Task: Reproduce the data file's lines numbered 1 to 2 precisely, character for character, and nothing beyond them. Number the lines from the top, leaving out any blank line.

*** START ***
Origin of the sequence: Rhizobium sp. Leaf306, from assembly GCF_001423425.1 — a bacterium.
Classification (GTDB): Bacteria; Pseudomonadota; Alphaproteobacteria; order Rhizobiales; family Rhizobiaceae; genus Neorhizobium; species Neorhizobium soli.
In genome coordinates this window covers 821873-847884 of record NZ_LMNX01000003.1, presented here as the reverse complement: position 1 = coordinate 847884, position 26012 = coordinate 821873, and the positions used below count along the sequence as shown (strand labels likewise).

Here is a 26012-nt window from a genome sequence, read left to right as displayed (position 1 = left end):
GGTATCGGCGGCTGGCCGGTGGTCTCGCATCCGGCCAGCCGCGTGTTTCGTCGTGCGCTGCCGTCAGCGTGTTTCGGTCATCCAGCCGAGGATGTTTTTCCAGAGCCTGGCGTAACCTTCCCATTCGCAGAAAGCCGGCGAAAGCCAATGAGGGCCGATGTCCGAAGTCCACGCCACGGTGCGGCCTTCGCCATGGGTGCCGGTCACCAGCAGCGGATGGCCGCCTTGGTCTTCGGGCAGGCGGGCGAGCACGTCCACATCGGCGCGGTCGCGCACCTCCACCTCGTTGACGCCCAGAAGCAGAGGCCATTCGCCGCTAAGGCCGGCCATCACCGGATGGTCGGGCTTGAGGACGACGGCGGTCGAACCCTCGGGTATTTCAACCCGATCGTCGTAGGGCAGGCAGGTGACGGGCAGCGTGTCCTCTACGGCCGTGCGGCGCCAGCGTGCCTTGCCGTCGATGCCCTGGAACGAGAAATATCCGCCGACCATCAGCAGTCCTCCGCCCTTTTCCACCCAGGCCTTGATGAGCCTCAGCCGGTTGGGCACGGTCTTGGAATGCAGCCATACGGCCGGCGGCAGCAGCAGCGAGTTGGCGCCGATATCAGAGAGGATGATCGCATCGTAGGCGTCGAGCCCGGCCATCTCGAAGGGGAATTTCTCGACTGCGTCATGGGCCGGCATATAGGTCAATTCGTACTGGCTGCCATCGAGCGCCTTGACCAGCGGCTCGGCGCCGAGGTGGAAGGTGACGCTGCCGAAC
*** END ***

Origin of the sequence: Rhizobium sp. Leaf306, from assembly GCF_001423425.1 — a bacterium.
Classification (GTDB): Bacteria; Pseudomonadota; Alphaproteobacteria; order Rhizobiales; family Rhizobiaceae; genus Neorhizobium; species Neorhizobium soli.